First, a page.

View problem scenario B to learn more about regulatory challenges. This scenario provides key information in helping formulate answers for assignments in Phases 3 and 4.
Note: All character and company names are fictional and are not intended to depict any actual person or business.
During the preparation for your meeting, you discover that UWEAR and PALEDENIM do not currently have any policies in place to provide whistleblower protection as outlined in the Sarbanes-Oxley (SOX) Act, Section 806. Because UWEAR is a publicly-traded company, as will be PALEDENIM, you recommend that they immediately implement a policy to address this issue.
You schedule a meeting with the two executives responsible for the policy decisions in human resources (HR): Sharon Reese, the HR manager for UWEAR; and Marcia Henry, the HR manager for PALEDENIM.
“Thanks for meeting with me today, Sharon and Marcia,” you say as you shake their hands across the table in the small conference room. “As you both may be aware, we have many challenges that are facing us during this transition period of the merger.” Watching their body language, you see that they are wondering what you want from them. As a strategic manager for a consulting firm, you have been in this situation before. You are an outsider who is trying to help a company and their employees change, and you have found that nobody likes change.
“Because we haven’t had the opportunity to work together up to this point, I was hoping that you could share with me some of your philosophy about management and tell me about your management style,” you say. “How do you like to manage?”
“I guess I’ll start,” says Sharon. “I’ve been an HR manager for over 17 years with UWEAR and have seen this company grow and change quite a bit in that time. I took this job right out of college after getting my B.A. in human resources management. I feel that I am successful because I make things happen. If something needs to be done and needs to be done quickly, people always come to me. I have a very intuitive management style, and I get a real feel for people and situations. I inherently know what needs to happen to get the job done. Also, I don’t think it’s necessary to create huge project plans with long implementation timelines. If you want something done, I’ll get it done for you. People who invest all of their time in planning and strategizing take too long to get things accomplished. Time is wasted, and the team loses momentum.”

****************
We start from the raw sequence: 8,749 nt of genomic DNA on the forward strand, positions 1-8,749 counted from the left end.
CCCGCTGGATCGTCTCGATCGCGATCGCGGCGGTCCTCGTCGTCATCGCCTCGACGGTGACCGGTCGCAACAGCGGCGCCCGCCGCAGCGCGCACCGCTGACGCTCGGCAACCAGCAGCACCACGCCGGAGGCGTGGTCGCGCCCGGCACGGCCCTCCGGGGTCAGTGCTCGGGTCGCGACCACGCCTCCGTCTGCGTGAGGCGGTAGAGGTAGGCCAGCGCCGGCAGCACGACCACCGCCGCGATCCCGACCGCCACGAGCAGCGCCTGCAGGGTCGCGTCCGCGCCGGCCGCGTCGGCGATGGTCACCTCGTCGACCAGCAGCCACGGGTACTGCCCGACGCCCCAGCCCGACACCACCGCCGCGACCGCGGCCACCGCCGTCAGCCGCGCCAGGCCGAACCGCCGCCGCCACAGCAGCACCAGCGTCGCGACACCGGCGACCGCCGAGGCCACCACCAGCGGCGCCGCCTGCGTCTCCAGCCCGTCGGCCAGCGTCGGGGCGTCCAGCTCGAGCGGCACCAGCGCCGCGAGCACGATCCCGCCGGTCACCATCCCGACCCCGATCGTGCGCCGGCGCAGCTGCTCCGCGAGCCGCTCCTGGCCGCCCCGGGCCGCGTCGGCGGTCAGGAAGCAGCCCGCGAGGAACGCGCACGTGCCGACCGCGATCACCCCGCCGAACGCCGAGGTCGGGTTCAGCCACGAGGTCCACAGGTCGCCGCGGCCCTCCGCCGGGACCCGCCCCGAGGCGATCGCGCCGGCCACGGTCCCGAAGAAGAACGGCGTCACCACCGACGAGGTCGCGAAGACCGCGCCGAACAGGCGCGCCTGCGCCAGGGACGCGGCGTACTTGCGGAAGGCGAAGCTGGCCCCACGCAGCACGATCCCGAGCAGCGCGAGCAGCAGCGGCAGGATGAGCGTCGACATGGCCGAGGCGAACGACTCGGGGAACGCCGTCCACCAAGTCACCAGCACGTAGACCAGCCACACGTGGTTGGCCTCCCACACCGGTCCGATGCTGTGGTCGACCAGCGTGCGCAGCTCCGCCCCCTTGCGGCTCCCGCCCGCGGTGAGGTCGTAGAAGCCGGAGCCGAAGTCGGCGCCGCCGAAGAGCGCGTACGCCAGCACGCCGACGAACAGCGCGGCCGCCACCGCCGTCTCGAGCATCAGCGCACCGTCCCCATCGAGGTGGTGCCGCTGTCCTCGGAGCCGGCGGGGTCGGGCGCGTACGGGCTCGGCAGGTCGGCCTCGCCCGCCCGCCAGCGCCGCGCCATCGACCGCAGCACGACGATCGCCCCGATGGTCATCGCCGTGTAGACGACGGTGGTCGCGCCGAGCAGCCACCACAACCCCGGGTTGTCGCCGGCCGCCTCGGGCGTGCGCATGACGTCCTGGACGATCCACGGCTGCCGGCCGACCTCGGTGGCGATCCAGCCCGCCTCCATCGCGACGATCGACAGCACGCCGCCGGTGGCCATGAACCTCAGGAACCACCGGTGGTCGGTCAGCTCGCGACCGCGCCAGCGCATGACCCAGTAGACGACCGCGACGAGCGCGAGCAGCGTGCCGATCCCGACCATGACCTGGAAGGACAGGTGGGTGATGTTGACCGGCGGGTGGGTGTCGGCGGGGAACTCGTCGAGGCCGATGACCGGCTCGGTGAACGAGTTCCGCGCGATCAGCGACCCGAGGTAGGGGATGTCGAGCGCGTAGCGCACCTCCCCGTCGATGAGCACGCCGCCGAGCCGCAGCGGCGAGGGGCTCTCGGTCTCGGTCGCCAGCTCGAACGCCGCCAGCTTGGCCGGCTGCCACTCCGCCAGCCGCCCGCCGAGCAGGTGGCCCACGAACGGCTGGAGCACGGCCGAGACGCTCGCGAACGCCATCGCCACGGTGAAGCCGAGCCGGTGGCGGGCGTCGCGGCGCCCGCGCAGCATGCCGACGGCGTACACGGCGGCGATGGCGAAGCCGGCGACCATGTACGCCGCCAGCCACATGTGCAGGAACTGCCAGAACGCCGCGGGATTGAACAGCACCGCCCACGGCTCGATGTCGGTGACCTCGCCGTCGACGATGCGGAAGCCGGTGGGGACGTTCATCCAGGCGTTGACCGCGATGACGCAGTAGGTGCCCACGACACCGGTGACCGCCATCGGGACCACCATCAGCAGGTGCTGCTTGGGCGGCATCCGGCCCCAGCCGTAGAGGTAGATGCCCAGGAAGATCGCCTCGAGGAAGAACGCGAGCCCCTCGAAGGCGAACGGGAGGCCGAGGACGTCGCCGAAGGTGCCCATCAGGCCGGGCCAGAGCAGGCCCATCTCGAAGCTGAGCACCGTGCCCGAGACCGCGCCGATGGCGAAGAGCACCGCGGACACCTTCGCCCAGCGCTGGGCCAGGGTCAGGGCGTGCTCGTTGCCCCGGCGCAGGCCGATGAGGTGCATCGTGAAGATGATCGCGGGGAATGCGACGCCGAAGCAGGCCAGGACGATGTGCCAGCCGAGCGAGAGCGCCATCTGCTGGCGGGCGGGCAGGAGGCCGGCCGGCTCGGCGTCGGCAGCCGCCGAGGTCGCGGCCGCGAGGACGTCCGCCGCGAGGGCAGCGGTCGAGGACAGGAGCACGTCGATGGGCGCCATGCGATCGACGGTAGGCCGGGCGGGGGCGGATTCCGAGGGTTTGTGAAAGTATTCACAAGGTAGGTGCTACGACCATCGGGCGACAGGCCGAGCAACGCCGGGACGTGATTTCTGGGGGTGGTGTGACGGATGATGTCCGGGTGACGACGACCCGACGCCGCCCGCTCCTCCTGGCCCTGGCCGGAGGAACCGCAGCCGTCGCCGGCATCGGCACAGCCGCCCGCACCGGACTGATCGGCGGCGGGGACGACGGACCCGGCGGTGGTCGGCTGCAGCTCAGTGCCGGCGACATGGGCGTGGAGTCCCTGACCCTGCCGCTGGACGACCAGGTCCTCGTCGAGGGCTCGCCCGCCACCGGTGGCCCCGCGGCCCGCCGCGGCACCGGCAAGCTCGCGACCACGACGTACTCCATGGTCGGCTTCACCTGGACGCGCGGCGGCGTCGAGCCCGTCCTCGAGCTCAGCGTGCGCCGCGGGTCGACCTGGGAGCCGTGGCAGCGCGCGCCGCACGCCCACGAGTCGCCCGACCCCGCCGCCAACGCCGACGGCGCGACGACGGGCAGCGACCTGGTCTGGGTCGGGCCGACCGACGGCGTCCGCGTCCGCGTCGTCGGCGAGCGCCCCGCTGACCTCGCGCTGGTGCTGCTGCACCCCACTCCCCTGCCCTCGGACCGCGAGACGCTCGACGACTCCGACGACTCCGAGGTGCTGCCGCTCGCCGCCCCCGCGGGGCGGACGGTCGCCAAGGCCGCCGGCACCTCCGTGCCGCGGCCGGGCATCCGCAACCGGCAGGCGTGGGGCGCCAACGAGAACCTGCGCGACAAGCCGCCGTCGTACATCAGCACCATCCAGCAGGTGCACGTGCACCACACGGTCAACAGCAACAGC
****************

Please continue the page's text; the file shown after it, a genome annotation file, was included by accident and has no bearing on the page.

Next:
“Thanks for sharing that information, Sharon,” you say. “I get a feeling that you are someone who can really make things happen, and I can appreciate that. Marcia, how about you?”
Marcia starts, “I have been the HR manager for PALEDENIM for the past 3 years. I have about 20 years of experience in the HR field and have an MBA. I feel that I’m an effective and trusted manager. I seldom interact with my vice president because she trusts me to do the job that I was hired to do. I don’t get much glory, but I don’t get much grief. My goal is to bring my projects in on time and at or below budget. Sometimes it is necessary to request additional resources to meet time lines if plans don’t go off as scheduled, but I am not afraid to speak up and make that request. My projects are planned and laid out prior to implementation. I partner with my team to make sure they are successful and, in turn, I am successful.”
Answer the following in a paper of 2–3 pages:
- What do you feel are the strengths and weaknesses of each manager’s approach to management?
- How will you tailor your approach to each manager based on your knowledge of each of them?
- What do you feel will be the challenges faced by each manager in formulating and implementing a policy within a relatively short time line?
- How do you need to advise each manager to ensure that they formulate and implement the policy?